“Someone is here, Mom!”
 “Don’t you dare answer it!”
 “Why? It's just some guy with a clipboard.”
“Back away slowly, then hide under the kitchen table.”

Amidst this post-Armageddon bomb-shelter mentality, I remain determined to share some great stuff to do with your kids outside. Los Angeles is brimming with fun, free or low-cost activities. Before we get to that, however, you will literally have to unplug, disconnect, or disarm your kids from their "electronic pals." Not an easy task, but power through the drama, because once outside, it all changes.


Let’s start with parks. Grab your bikes, skateboards, balls, Frisbees, or nothing at all and take them to a park. They are everywhere, with real, live trees, green grass, humans, basketball courts, and swings. You can go here ( and find hundreds of locations. This is a great website because it will also guide you through many activities available to kids, from soccer, to dance, to basketball, baseball, etc. Also many of these parks have pools.

The YMCA is another great destination. Quite a few have been revamped. They practically look like four star hotels; outfitted with  heated pools, warm towels, clean facilities, lifeguards, and lots of outdoor playgrounds.

Hiking. A must. We are lucky to have so many options. Lots of hiking zones also cater to dogs. Watch your children go crazy. You can find a huge list of places off the beaten path hikes.  I took the kids on a summer of local hikes, waterfalls, lions, snakes, cultural history.

Here is one experience.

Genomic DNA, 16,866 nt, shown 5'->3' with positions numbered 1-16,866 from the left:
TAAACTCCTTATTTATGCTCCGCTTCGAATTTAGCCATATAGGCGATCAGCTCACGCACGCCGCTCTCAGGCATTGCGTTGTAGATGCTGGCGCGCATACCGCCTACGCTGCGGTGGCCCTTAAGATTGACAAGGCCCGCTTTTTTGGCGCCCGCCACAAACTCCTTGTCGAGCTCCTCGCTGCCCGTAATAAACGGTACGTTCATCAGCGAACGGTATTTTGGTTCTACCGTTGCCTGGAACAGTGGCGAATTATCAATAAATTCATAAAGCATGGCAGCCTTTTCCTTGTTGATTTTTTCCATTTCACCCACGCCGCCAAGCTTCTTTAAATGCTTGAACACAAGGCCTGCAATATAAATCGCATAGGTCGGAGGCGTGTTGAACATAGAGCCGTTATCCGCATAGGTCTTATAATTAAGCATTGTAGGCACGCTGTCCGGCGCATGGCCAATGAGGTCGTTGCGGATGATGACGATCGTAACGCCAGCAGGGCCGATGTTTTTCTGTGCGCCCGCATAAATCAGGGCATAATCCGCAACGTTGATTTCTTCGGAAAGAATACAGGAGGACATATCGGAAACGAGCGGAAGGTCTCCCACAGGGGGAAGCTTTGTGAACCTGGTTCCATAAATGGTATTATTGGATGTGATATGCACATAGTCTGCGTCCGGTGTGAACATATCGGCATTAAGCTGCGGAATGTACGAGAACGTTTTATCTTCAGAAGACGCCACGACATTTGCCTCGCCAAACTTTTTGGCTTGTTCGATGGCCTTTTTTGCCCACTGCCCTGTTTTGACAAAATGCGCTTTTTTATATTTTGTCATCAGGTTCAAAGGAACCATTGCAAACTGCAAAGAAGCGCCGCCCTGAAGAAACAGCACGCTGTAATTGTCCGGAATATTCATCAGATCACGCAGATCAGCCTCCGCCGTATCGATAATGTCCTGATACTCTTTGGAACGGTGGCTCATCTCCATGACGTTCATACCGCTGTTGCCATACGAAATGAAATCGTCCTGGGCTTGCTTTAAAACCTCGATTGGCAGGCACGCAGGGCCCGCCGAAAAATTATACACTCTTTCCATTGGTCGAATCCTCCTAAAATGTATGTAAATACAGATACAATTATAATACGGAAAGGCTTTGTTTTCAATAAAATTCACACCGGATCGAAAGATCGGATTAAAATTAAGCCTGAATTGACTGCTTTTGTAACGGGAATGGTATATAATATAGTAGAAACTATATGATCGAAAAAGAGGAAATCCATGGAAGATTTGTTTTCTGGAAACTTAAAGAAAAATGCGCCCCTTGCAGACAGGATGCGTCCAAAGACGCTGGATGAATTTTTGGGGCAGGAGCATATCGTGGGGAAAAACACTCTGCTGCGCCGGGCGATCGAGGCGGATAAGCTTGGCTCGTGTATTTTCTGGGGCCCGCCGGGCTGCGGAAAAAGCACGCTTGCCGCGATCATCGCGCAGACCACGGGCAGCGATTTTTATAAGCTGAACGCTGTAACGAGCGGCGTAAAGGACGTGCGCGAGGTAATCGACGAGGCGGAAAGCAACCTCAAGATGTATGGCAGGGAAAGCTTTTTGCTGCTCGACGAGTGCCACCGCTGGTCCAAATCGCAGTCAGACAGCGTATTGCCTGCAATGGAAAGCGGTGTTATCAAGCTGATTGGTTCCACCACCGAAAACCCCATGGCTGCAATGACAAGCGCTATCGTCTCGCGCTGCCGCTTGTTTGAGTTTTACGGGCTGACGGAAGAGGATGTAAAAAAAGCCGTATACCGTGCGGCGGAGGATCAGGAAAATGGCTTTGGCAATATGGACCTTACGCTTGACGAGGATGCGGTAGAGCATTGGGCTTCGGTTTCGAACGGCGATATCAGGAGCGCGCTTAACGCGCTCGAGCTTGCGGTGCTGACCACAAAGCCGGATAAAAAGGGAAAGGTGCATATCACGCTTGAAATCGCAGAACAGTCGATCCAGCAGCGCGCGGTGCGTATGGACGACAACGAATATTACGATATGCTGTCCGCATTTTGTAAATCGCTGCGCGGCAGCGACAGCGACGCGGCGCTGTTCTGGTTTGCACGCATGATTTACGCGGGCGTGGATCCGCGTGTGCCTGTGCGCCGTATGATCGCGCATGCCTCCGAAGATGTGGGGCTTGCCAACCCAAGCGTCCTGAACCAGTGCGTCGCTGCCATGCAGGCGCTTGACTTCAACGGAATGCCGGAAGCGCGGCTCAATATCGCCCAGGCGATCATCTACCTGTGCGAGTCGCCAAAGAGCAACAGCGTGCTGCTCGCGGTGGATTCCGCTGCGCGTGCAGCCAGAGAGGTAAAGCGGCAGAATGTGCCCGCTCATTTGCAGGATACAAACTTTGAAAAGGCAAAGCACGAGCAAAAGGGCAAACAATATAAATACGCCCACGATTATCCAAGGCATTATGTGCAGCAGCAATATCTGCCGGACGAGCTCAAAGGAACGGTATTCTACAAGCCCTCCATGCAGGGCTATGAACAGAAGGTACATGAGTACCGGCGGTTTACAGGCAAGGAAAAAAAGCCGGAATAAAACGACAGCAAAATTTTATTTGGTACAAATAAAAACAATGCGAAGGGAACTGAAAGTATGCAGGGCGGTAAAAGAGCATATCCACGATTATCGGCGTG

Cultural activities abound. Every month someone is celebrating something somewhere in L.A. Downtown we have the African American Museum.  Chinatown and Olvera-Street  This is merely the tip of the iceberg.

Museums of interest to any child would include The Science Center and Natural History Museum (at USC), Disney Hall (downtown) L.A. Tar Pits and LACMA (Mid-Wilshire). Huntington Gardens (Pasadena) is a splendor for children, as is their library.

Same is true with the amazing library downtown. In fact, any library will pique their interest. Several have readings by known authors and other educational events. For more specialized interests the Peterson Automotive Museum (Mid Wilshire across from LACMA) is a great outing and boasts games, treasure hunts, readings and more.

The Griffith Park Observatory is a must for everyone. The observatory offers hours of unique, mesmerizing, educational fun. A meteor shower, moon phases and launching Space X Dragon Capsules simply can't be seen anywhere else.

Griffith Park is sort of like the Los Angeles version of Central Park but without the ice rink. Enviable open space, nature and the freedom to explore. And at least once you need to do the nighttime horseback ride with its cowboy prepared campfire and grub. (Okay, maybe actor cowboys but cowboys still.)  The 360 views are unmatched.

I am going to throw in a few more adventures of which my own kids never grow tired: Planting trees at Tree People; visiting the Aquarium at the Santa Monica Pier (fish touching a big draw there,) bike rides and walks along the ocean. There are so many beautiful areas all you need to do is drive up the PCH until you see a spot to park.

My kids love kelp, I have no idea why. They throw it, smash it and if I allow them, make me disappear.

Loads of fun. Heh.

Regarding television, I watch very little, but what I like and approve are the following:

Modern Family. Who can’t laugh at this great program?

The Cooking Channel. My daughters basically have become gourmet chefs.

National Geographic. There is not a mammal, marsupial, lizard, spider or dinosaur they cannot identify. The channel is great, depending on the show because it leads kids to …ta-da… the library in order to obtain more information on whatever Cheetah or Penguin they were going on about.

Finally, on school nights, this is where your imagination and history come into play. Pull out Life, Monopoly, Cranium, Yahtzee, Checkers, or just have a drawing contest. I always lose. Their most fun game is charades. It involves nothing, but oddly teaches them a lot. And because they are young, and their references are often, well, young people such as Taylor Swift, I always lose. Kids love that.